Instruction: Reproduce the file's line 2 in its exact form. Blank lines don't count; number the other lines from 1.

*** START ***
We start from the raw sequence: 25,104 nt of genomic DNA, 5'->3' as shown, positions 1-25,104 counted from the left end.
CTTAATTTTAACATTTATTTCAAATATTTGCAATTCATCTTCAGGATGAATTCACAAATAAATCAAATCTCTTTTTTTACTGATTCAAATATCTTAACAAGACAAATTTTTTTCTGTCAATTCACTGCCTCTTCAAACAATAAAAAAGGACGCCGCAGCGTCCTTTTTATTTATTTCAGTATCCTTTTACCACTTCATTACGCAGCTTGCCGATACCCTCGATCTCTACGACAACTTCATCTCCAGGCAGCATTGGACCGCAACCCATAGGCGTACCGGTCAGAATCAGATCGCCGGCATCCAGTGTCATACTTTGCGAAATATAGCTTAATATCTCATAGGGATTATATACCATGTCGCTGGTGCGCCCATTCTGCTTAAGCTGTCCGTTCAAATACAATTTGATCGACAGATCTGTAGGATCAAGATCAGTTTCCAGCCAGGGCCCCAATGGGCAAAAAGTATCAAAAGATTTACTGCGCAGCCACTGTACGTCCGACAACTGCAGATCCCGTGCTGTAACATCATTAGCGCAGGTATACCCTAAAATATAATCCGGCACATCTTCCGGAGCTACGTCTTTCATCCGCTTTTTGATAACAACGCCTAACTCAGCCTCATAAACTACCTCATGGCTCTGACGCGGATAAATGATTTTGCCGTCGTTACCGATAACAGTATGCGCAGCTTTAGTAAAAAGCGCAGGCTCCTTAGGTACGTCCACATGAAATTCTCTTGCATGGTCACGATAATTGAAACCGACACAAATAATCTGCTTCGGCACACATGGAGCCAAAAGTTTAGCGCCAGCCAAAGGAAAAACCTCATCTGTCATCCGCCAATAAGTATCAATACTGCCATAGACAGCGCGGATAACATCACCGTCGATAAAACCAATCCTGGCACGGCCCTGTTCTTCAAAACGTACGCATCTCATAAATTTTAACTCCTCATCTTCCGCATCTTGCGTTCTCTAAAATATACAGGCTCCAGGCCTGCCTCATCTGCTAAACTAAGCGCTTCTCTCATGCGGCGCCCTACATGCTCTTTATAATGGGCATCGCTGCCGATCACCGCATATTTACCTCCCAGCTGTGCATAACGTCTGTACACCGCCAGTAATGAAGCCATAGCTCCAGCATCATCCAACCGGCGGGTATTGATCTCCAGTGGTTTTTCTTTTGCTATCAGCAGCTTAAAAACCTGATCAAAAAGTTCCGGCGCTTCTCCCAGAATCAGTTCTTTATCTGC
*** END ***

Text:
CTTAATTTTAACATTTATTTCAAATATTTGCAATTCATCTTCAGGATGAATTCACAAATAAATCAAATCTCTTTTTTTACTGATTCAAATATCTTAACAAGACAAATTTTTTTCTGTCAATTCACTGCCTCTTCAAACAATAAAAAAGGACGCCGCAGCGTCCTTTTTATTTATTTCAGTATCCTTTTACCACTTCATTACGCAGCTTGCCGATACCCTCGATCTCTACGACAACTTCATCTCCAGGCAGCATTGGACCGCAACCCATAGGCGTACCGGTCAGAATCAGATCGCCGGCATCCAGTGTCATACTTTGCGAAATATAGCTTAATATCTCATAGGGATTATATACCATGTCGCTGGTGCGCCCATTCTGCTTAAGCTGTCCGTTCAAATACAATTTGATCGACAGATCTGTAGGATCAAGATCAGTTTCCAGCCAGGGCCCCAATGGGCAAAAAGTATCAAAAGATTTACTGCGCAGCCACTGTACGTCCGACAACTGCAGATCCCGTGCTGTAACATCATTAGCGCAGGTATACCCTAAAATATAATCCGGCACATCTTCCGGAGCTACGTCTTTCATCCGCTTTTTGATAACAACGCCTAACTCAGCCTCATAAACTACCTCATGGCTCTGACGCGGATAAATGATTTTGCCGTCGTTACCGATAACAGTATGCGCAGCTTTAGTAAAAAGCGCAGGCTCCTTAGGTACGTCCACATGAAATTCTCTTGCATGGTCACGATAATTGAAACCGACACAAATAATCTGCTTCGGCACACATGGAGCCAAAAGTTTAGCGCCAGCCAAAGGAAAAACCTCATCTGTCATCCGCCAATAAGTATCAATACTGCCATAGACAGCGCGGATAACATCACCGTCGATAAAACCAATCCTGGCACGGCCCTGTTCTTCAAAACGTACGCATCTCATAAATTTTAACTCCTCATCTTCCGCATCTTGCGTTCTCTAAAATATACAGGCTCCAGGCCTGCCTCATCTGCTAAACTAAGCGCTTCTCTCATGCGGCGCCCTACATGCTCTTTATAATGGGCATCGCTGCCGATCACCGCATATTTACCTCCCAGCTGTGCATAACGTCTGTACACCGCCAGTAATGAAGCCATAGCTCCAGCATCATCCAACCGGCGGGTATTGATCTCCAGTGGTTTTTCTTTTGCTATCAGCAGCTTAAAAACCTGATCAAAAAGTTCCGGCGCTTCTCCCAGAATCAGTTCTTTATCTGC